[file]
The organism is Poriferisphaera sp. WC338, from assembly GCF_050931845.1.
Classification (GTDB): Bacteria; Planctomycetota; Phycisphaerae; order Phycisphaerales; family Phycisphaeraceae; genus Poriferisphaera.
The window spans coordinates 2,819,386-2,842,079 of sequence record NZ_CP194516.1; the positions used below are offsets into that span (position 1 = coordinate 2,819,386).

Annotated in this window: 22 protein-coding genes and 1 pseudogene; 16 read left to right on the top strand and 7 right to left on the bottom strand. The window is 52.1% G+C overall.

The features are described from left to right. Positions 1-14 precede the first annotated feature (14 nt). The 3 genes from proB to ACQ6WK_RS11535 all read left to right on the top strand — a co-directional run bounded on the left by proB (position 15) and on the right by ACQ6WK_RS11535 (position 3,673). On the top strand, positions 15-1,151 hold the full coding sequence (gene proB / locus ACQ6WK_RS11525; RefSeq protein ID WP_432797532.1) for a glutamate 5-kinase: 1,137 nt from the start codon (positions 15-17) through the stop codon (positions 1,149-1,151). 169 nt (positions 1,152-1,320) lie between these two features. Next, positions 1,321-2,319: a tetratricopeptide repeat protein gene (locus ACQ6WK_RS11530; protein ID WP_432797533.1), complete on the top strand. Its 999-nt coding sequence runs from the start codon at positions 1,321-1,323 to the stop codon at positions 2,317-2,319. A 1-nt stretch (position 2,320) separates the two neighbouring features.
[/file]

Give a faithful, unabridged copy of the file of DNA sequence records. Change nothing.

The organism is Poriferisphaera sp. WC338, from assembly GCF_050931845.1.
Classification (GTDB): Bacteria; Planctomycetota; Phycisphaerae; order Phycisphaerales; family Phycisphaeraceae; genus Poriferisphaera.
The window spans coordinates 2,819,386-2,842,079 of sequence record NZ_CP194516.1; the positions used below are offsets into that span (position 1 = coordinate 2,819,386).

Annotated in this window: 22 protein-coding genes and 1 pseudogene; 16 read left to right on the top strand and 7 right to left on the bottom strand. The window is 52.1% G+C overall.

The features are described from left to right. Positions 1-14 precede the first annotated feature (14 nt). The 3 genes from proB to ACQ6WK_RS11535 all read left to right on the top strand — a co-directional run bounded on the left by proB (position 15) and on the right by ACQ6WK_RS11535 (position 3,673). On the top strand, positions 15-1,151 hold the full coding sequence (gene proB / locus ACQ6WK_RS11525; RefSeq protein ID WP_432797532.1) for a glutamate 5-kinase: 1,137 nt from the start codon (positions 15-17) through the stop codon (positions 1,149-1,151). 169 nt (positions 1,152-1,320) lie between these two features. Next, positions 1,321-2,319: a tetratricopeptide repeat protein gene (locus ACQ6WK_RS11530; protein ID WP_432797533.1), complete on the top strand. Its 999-nt coding sequence runs from the start codon at positions 1,321-1,323 to the stop codon at positions 2,317-2,319. A 1-nt stretch (position 2,320) separates the two neighbouring features.